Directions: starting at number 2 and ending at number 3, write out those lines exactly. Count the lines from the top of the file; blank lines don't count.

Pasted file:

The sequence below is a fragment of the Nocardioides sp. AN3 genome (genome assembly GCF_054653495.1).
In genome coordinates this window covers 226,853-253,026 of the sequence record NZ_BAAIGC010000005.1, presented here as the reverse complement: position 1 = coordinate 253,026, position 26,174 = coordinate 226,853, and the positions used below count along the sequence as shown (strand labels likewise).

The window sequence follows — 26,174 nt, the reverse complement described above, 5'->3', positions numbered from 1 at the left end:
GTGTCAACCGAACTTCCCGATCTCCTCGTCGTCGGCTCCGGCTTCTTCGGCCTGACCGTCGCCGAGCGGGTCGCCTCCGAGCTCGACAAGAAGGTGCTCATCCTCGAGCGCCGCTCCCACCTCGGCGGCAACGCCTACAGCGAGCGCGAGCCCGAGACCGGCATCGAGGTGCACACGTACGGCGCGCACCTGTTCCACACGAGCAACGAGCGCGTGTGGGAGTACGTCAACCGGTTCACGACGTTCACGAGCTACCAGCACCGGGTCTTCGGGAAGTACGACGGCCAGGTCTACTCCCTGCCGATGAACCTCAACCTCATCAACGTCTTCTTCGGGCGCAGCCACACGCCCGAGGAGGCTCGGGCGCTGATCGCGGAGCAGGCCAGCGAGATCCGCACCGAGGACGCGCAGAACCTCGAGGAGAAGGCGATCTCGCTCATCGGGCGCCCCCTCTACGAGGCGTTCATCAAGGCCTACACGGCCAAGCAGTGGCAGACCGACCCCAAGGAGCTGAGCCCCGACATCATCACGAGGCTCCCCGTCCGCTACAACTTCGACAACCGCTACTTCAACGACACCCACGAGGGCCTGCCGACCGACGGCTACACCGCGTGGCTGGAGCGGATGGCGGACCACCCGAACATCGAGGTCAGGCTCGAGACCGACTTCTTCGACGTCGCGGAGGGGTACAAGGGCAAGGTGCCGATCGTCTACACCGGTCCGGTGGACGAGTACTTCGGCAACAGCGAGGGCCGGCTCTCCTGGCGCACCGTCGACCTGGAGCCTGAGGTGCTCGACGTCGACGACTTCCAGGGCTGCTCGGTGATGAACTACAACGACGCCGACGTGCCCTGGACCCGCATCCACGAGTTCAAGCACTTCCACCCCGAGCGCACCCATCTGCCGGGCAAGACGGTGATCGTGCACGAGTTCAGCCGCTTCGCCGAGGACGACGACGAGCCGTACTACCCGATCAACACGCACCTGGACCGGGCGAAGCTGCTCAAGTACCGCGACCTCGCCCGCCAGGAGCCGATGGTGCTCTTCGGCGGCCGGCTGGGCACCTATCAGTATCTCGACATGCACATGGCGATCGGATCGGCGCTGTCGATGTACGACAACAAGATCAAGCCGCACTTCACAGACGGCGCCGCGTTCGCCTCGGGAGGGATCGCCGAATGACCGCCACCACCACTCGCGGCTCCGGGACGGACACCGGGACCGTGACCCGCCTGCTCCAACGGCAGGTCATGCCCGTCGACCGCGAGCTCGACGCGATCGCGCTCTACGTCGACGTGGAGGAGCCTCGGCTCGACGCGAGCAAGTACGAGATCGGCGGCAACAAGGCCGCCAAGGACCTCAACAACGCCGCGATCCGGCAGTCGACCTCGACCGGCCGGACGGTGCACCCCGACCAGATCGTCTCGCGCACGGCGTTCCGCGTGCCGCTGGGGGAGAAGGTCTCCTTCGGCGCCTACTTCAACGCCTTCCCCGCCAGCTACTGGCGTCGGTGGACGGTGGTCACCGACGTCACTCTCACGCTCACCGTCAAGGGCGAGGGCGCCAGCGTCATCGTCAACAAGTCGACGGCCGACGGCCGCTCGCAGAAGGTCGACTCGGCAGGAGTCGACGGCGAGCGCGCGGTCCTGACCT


In genome coordinates this window covers 226,853-253,026 of the sequence record NZ_BAAIGC010000005.1, presented here as the reverse complement: position 1 = coordinate 253,026, position 26,174 = coordinate 226,853, and the positions used below count along the sequence as shown (strand labels likewise).

The window sequence follows — 26,174 nt, the reverse complement described above, 5'->3', positions numbered from 1 at the left end: